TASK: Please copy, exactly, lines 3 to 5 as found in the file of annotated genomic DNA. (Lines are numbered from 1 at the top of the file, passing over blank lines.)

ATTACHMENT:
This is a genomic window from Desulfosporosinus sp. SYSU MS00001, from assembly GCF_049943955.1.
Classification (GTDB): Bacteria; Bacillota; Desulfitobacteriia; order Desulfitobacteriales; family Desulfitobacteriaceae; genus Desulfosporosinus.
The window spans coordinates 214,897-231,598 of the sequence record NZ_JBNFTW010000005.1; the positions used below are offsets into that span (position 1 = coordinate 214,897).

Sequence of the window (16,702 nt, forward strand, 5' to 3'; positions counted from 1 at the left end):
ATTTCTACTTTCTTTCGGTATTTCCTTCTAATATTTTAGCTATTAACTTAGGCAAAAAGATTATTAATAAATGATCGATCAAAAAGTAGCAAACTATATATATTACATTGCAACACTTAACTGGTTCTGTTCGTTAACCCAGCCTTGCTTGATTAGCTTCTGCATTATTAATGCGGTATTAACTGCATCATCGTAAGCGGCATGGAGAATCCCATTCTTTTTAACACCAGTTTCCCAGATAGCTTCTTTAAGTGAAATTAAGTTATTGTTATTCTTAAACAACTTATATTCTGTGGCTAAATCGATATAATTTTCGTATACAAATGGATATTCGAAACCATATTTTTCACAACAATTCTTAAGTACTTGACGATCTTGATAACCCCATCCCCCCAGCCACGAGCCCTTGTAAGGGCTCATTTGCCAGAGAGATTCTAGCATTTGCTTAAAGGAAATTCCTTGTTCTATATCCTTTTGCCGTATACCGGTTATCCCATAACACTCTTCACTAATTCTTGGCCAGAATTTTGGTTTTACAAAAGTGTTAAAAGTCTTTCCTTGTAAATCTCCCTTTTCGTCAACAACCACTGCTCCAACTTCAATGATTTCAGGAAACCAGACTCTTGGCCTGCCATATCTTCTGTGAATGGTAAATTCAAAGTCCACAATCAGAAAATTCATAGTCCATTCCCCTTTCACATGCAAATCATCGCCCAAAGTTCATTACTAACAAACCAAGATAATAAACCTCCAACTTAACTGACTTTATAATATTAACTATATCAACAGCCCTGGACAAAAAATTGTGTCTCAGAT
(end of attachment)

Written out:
The window spans coordinates 214,897-231,598 of the sequence record NZ_JBNFTW010000005.1; the positions used below are offsets into that span (position 1 = coordinate 214,897).

Sequence of the window (16,702 nt, forward strand, 5' to 3'; positions counted from 1 at the left end):
ATTTCTACTTTCTTTCGGTATTTCCTTCTAATATTTTAGCTATTAACTTAGGCAAAAAGATTATTAATAAATGATCGATCAAAAAGTAGCAAACTATATATATTACATTGCAACACTTAACTGGTTCTGTTCGTTAACCCAGCCTTGCTTGATTAGCTTCTGCATTATTAATGCGGTATTAACTGCATCATCGTAAGCGGCATGGAGAATCCCATTCTTTTTAACACCAGTTTCCCAGATAGCTTCTTTAAGTGAAATTAAGTTATTGTTATTCTTAAACAACTTATATTCTGTGGCTAAATCGATATAATTTTCGTATACAAATGGATATTCGAAACCATATTTTTCACAACAATTCTTAAGTACTTGACGATCTTGATAACCCCATCCCCCCAGCCACGAGCCCTTGTAAGGGCTCATTTGCCAGAGAGATTCTAGCATTTGCTTAAAGGAAATTCCTTGTTCTATATCCTTTTGCCGTATACCGGTTATCCCATAACACTCTTCACTAATTCTTGGCCAGAATTTTGGTTTTACAAAAGTGTTAAAAGTCTTTCCTTGTAAATCTCCCTTTTCGTCAACAACCACTGCTCCAACTTCAATGATTTCAGGAAACCAGACTCTTGGCCTGCCATATCTTCTGTGAATGGTAAATTCAAAGTCCACAATCAGAAAATTCATAGTCCATTCCCCTTTCACATGCAAATCATCGCCCAAAGTTCATTACTAACAAACCAAGATAATAAACCTCCAACTTAACTGACTTTATAATATTAACTATATCAACAGCCCTGGACAAAAAATTGTGTCTCAGAT